Frequently Asked Questions
What type of horns do I play?
I play Cannonball Musical Instruments/Signature Series.
What type of mouthpiece do I use?
I play Beechler and Theo Wanne mouthpieces on all of my horns.
What type of reeds do I use?
I use LaVoz “medium hard” and Legere reeds on my horns.
How accessible are you to your fans?
When I look over my history as an artist, I deem myself accessible to my audience. In all of my concerts, I love when the audience is part of my show. It is the greatest compliment to know that my fans are really “feeling” the show as well as “watching” the show. I love signing autographs and meeting people all over the world. I realize that these are the people that support what I do in many areas, and I take that seriously. However, I treasure my time with my family, and I always strive for that balance.
What’s next for Gerald Albright?
I’m always striving to deliver the best music I can for my audience and I will continue to do that. My goal is to spread my writing and production talents to other aspiring artists. I’d love to explore different genres of music and collaborate with as many talented individuals as possible. Also, my goal is to tour the entire world with my music — after all, music is the universal language.
What keeps me going in such a volatile business?
I put my trust in the Creator to guide me through my life. The gift of music that he blessed me with is no accident. I believe that I’m a channel that He uses to move the masses in a particular fashion, and I use my talent humbly through Him and for Him. I also depend heavily on the love and support of my family who have always been there for me. And finally, positive feedback from my fans reflecting how my music has helped or changed their lives in some way lets me know that I’m in the right place.
How did I get started as a recording artist in the music business?
It was not the overnight success story that one might think. I was on a constant campaign to get my sound and style in as many places possible. I played with several artists over the years and gained much knowledge from each experience. I played in many jam sessions and I went on the road extensively over an 8-year period. Finally, after writing and performing my entire demo tape, I presented my works to Atlantic Records in 1987. I met with Sylvia Rhone there who saw my vision and signed me on the spot. From that point, I released 7 records during my tenure at Atlantic.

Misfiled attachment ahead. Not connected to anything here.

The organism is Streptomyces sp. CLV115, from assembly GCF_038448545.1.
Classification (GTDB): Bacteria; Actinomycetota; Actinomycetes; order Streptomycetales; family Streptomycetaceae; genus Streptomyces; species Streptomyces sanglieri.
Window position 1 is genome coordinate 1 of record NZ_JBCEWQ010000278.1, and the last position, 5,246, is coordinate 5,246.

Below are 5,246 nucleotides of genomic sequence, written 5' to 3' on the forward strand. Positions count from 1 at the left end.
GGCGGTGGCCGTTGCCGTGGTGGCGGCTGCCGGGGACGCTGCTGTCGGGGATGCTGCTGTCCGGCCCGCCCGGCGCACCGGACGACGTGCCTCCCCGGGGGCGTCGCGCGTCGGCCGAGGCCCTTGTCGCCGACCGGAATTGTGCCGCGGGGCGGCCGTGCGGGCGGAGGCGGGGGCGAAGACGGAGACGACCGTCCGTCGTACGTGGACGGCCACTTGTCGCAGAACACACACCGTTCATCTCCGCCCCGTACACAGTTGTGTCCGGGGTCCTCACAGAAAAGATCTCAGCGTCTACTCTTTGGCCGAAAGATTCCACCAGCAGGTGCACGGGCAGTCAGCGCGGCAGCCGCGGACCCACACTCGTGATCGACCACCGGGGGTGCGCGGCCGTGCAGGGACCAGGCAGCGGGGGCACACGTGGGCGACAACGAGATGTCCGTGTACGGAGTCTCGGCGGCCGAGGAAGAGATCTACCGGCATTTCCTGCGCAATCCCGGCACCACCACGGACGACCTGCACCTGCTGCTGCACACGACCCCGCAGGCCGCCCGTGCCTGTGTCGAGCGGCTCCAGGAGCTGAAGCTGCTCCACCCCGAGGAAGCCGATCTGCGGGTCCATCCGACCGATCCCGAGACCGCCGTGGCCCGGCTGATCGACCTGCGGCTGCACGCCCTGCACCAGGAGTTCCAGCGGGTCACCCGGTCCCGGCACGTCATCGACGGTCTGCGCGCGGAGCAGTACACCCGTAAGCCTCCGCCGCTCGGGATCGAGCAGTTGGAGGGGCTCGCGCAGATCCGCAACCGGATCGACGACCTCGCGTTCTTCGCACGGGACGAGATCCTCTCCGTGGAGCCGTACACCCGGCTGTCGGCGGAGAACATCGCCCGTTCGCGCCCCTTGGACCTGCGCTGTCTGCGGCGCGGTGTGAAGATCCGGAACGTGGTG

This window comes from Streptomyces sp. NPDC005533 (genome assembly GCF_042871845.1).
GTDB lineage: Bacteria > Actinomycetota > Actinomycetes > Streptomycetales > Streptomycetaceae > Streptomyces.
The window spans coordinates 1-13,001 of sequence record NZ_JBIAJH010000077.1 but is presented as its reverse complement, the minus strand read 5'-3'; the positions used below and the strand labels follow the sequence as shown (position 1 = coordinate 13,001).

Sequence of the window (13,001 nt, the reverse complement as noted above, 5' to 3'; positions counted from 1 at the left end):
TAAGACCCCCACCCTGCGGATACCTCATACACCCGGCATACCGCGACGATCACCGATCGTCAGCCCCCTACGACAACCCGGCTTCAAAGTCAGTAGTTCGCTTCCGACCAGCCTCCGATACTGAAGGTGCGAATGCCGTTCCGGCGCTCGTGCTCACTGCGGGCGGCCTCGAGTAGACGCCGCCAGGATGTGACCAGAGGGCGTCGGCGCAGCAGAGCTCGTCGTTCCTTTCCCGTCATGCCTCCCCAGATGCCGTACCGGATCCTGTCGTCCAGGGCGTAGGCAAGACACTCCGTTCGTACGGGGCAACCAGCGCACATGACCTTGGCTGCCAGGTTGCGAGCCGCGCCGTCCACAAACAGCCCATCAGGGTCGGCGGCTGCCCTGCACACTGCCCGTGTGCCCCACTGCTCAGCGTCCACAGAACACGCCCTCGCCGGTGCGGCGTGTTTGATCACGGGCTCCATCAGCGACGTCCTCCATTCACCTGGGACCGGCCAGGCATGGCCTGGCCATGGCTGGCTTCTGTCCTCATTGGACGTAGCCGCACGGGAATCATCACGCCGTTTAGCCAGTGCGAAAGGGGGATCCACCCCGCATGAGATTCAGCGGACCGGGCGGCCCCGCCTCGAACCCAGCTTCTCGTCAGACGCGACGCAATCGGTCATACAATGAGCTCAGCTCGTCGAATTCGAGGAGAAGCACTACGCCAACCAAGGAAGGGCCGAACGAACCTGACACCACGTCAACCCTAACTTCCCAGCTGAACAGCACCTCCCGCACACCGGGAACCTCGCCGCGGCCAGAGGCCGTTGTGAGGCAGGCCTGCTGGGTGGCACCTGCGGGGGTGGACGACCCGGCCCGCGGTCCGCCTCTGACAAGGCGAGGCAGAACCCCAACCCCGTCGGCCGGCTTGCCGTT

How does one get started in the business?
I believe that one should initially be very honest in determining whether or not music is their calling. If you can’t sing or play, chances are you won’t make it in this business. (I’m speaking of TRUE artistry here.) I also believe that one should strive for uniqueness in their sound.
After that point, document your talent on tape. Find the best musicians possible to help you to attain your musical vision.
Once the tape is done, complete a professional bio containing your accomplishments, your aspirations, and your ultimate dream or vision.
Finally, find the best representation you can (manager and/or attorney) to assist in representing your music and concepts when meeting with various record companies. This person must have much experience in dealing with record company executives, and an abundance of contacts. They must have a unique talent in selling your product to the point of exciting the record company. It also helps if he or she is truly respected in the musical community.
Where does one start to look for these types of contacts?
As a rule, most of the decisions for developing artists are made in either Los Angeles or New York. Of course there are always exceptions to this rule, but eventually either of these two cities will eventually be in the loop in some capacity. In conclusion, you must “go where the action is.”
How is life on the road?
Life on the road is what you make it. Over time, you develop a system for what makes you comfortable on the road. For me, traveling is the biggest effort. When I’m on stage, because of my passion for the music, I can play forever. But the flights, the long bus tours, and the odd hours spent on the road are the most challenging.